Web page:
Methods: Data and Samples: Data for this study were collected in 2012 through a mail-survey intending to evaluate the Arkansas TANF program. The sampling population consisted of non-duplicated cases from 2011-2012 (N=8,605). From this population, a random sample of 2,000 TANF participants were selected and mailed the survey. Of those who received the survey, 525 (26%) participants returned the survey and 498 are included in the analysis. The mail survey contained approximately 60 questions regarding demographics, experiences with TANF, physical and mental health, childcare needs, and experience with intimate partner violence.
Measures: The independent variable for this study was experience with intimate partner violence (IPV). A subscale was created using four questions from the survey regarding experience with intimate partner violence with good reliability (α= .78). The dependent variable is depression or anxiety as a barrier to employment and is dichotomous. This variable was measured using a question that asked if “depression or anxiety” ever kept participants from working (0=no, 1=yes). Control variables included race, drug and alcohol use, gender, and use of a shelter.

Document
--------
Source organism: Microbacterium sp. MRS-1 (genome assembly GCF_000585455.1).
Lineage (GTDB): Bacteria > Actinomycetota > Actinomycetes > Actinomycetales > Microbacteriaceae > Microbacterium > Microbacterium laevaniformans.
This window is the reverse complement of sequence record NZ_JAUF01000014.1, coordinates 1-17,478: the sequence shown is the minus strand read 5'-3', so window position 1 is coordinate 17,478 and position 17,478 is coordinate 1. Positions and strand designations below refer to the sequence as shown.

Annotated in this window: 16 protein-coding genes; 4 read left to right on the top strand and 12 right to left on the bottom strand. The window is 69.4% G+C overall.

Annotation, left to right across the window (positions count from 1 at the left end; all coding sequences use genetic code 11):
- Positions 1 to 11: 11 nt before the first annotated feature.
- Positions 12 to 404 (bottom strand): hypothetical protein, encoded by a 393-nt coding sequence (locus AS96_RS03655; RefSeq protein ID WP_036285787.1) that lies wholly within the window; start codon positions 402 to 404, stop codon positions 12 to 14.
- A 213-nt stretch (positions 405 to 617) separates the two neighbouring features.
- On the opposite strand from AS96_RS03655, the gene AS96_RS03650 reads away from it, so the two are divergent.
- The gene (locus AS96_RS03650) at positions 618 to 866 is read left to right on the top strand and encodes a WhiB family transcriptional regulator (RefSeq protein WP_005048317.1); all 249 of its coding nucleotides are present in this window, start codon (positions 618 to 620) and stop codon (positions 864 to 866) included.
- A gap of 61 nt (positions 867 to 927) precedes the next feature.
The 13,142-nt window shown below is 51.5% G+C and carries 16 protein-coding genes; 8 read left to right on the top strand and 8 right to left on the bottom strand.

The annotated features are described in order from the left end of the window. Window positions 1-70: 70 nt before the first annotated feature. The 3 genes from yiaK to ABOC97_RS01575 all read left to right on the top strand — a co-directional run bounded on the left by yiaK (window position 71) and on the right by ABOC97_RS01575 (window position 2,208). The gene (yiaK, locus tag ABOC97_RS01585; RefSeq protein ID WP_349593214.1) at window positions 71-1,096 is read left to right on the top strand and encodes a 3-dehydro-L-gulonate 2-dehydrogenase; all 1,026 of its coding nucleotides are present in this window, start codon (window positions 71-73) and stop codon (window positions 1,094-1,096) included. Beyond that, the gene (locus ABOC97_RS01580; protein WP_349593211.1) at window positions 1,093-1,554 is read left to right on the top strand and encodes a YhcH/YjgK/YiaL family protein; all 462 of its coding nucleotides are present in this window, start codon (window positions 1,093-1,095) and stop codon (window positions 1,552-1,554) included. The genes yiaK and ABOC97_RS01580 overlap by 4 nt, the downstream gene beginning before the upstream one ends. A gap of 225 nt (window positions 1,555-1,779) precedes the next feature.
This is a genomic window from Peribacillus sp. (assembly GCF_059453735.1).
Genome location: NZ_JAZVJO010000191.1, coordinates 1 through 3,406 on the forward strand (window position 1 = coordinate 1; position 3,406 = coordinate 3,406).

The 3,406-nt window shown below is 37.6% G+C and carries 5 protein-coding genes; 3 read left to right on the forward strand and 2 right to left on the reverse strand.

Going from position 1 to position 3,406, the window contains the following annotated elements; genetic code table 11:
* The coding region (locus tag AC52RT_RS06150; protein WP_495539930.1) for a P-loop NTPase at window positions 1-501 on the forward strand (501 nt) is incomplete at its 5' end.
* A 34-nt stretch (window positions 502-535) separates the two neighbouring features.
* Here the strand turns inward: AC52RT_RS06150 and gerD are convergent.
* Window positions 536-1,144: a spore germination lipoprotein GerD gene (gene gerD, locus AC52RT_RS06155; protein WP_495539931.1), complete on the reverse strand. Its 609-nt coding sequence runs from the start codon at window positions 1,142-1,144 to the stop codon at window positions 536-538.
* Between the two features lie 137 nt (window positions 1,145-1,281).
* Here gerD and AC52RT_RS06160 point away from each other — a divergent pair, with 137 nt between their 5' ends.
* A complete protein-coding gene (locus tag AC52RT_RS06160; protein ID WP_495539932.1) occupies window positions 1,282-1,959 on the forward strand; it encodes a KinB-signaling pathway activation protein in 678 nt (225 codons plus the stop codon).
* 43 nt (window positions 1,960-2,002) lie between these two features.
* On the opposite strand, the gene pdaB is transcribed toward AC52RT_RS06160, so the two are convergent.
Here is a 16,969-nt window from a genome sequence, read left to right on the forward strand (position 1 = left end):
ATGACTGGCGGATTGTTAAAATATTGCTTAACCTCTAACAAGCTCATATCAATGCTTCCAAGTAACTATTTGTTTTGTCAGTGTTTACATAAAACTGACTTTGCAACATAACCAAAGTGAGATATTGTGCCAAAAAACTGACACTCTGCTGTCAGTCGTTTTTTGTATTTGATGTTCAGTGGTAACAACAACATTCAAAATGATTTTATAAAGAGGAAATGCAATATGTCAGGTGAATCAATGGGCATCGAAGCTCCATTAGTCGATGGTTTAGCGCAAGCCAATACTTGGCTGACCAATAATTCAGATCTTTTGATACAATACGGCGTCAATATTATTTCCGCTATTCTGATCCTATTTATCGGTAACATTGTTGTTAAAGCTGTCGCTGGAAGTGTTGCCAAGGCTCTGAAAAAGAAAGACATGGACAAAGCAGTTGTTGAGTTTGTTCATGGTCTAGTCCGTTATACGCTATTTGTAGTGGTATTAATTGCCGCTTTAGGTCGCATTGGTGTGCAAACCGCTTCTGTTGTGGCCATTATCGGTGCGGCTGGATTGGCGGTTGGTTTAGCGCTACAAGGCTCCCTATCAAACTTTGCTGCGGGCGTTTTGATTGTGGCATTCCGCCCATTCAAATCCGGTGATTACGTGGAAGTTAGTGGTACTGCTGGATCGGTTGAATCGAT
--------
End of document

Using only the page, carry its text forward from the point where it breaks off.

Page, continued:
Results: Due to the dichotomous nature of the dependent variable, hierarchical binary logistic regression analyses were used to examine factors related to depression and anxiety as a barrier to employment. The overall model was significant (p<.000). The change from model 1 to model 2 was significant (p<.000). In line with the hypothesis, IPV experience significantly predicted depression or anxiety as a barrier to work (OR=1.774, p<.000). Findings indicate that IPV experience is associated with an 80% higher likelihood of having depression or anxiety be a barrier to employment. In addition, shelter use also significantly predicted depression or anxiety as a barrier to work (OR= 3.1, p= .05). As such, those who reported trouble working due to living in a shelter were 30% more likely to have depression or anxiety as a barrier to work as well. The accuracy rate of change was satisfied (25%).
Conclusions and Implications: People using TANF who experience IPV are more likely to report depression or anxiety as a barrier to work. In addition, TANF participants who reported living in a shelter are more likely to report depression and anxiety as a barrier to work. Social workers serving TANF participants should consider depression as a result from IPV when developing service plans to ensure clients have support services in place.